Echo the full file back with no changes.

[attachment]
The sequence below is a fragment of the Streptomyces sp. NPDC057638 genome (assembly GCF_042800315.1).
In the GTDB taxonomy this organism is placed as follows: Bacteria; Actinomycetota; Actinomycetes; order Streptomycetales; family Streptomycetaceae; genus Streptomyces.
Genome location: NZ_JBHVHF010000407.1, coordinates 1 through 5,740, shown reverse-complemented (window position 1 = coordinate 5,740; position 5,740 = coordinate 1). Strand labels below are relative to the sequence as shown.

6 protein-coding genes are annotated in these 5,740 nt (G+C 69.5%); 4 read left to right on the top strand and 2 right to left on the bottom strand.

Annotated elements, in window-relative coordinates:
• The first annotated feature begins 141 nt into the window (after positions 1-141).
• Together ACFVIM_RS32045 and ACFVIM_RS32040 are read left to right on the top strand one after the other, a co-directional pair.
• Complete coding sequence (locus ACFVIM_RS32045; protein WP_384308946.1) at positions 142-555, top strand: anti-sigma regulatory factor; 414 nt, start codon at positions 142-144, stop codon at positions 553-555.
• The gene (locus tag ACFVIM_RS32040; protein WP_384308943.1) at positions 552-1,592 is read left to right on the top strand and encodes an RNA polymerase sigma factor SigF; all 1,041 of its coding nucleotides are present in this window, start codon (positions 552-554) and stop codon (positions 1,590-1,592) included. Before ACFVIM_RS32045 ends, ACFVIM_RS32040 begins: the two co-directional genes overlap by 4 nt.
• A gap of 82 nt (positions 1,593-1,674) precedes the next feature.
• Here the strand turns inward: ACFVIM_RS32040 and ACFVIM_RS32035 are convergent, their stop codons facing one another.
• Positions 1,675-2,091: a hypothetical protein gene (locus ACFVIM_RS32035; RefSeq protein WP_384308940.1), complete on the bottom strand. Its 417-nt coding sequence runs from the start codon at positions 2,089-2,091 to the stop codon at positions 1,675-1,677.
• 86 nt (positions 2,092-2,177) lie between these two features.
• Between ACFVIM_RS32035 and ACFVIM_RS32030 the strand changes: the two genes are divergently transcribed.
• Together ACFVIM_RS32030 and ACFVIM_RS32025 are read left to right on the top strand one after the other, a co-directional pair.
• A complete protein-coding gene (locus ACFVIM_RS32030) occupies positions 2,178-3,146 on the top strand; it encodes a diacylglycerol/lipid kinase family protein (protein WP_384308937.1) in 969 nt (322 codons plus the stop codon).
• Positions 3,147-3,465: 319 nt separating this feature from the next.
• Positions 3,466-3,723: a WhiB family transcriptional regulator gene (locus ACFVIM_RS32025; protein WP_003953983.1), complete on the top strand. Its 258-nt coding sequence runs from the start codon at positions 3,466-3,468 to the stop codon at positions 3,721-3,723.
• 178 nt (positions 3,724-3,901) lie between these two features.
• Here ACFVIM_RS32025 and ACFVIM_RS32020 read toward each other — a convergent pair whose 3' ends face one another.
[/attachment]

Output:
The sequence below is a fragment of the Streptomyces sp. NPDC057638 genome (assembly GCF_042800315.1).
In the GTDB taxonomy this organism is placed as follows: Bacteria; Actinomycetota; Actinomycetes; order Streptomycetales; family Streptomycetaceae; genus Streptomyces.
Genome location: NZ_JBHVHF010000407.1, coordinates 1 through 5,740, shown reverse-complemented (window position 1 = coordinate 5,740; position 5,740 = coordinate 1). Strand labels below are relative to the sequence as shown.

6 protein-coding genes are annotated in these 5,740 nt (G+C 69.5%); 4 read left to right on the top strand and 2 right to left on the bottom strand.

Annotated elements, in window-relative coordinates:
• The first annotated feature begins 141 nt into the window (after positions 1-141).
• Together ACFVIM_RS32045 and ACFVIM_RS32040 are read left to right on the top strand one after the other, a co-directional pair.
• Complete coding sequence (locus ACFVIM_RS32045; protein WP_384308946.1) at positions 142-555, top strand: anti-sigma regulatory factor; 414 nt, start codon at positions 142-144, stop codon at positions 553-555.
• The gene (locus tag ACFVIM_RS32040; protein WP_384308943.1) at positions 552-1,592 is read left to right on the top strand and encodes an RNA polymerase sigma factor SigF; all 1,041 of its coding nucleotides are present in this window, start codon (positions 552-554) and stop codon (positions 1,590-1,592) included. Before ACFVIM_RS32045 ends, ACFVIM_RS32040 begins: the two co-directional genes overlap by 4 nt.
• A gap of 82 nt (positions 1,593-1,674) precedes the next feature.
• Here the strand turns inward: ACFVIM_RS32040 and ACFVIM_RS32035 are convergent, their stop codons facing one another.
• Positions 1,675-2,091: a hypothetical protein gene (locus ACFVIM_RS32035; RefSeq protein WP_384308940.1), complete on the bottom strand. Its 417-nt coding sequence runs from the start codon at positions 2,089-2,091 to the stop codon at positions 1,675-1,677.
• 86 nt (positions 2,092-2,177) lie between these two features.
• Between ACFVIM_RS32035 and ACFVIM_RS32030 the strand changes: the two genes are divergently transcribed.
• Together ACFVIM_RS32030 and ACFVIM_RS32025 are read left to right on the top strand one after the other, a co-directional pair.
• A complete protein-coding gene (locus ACFVIM_RS32030) occupies positions 2,178-3,146 on the top strand; it encodes a diacylglycerol/lipid kinase family protein (protein WP_384308937.1) in 969 nt (322 codons plus the stop codon).
• Positions 3,147-3,465: 319 nt separating this feature from the next.
• Positions 3,466-3,723: a WhiB family transcriptional regulator gene (locus ACFVIM_RS32025; protein WP_003953983.1), complete on the top strand. Its 258-nt coding sequence runs from the start codon at positions 3,466-3,468 to the stop codon at positions 3,721-3,723.
• 178 nt (positions 3,724-3,901) lie between these two features.
• Here ACFVIM_RS32025 and ACFVIM_RS32020 read toward each other — a convergent pair whose 3' ends face one another.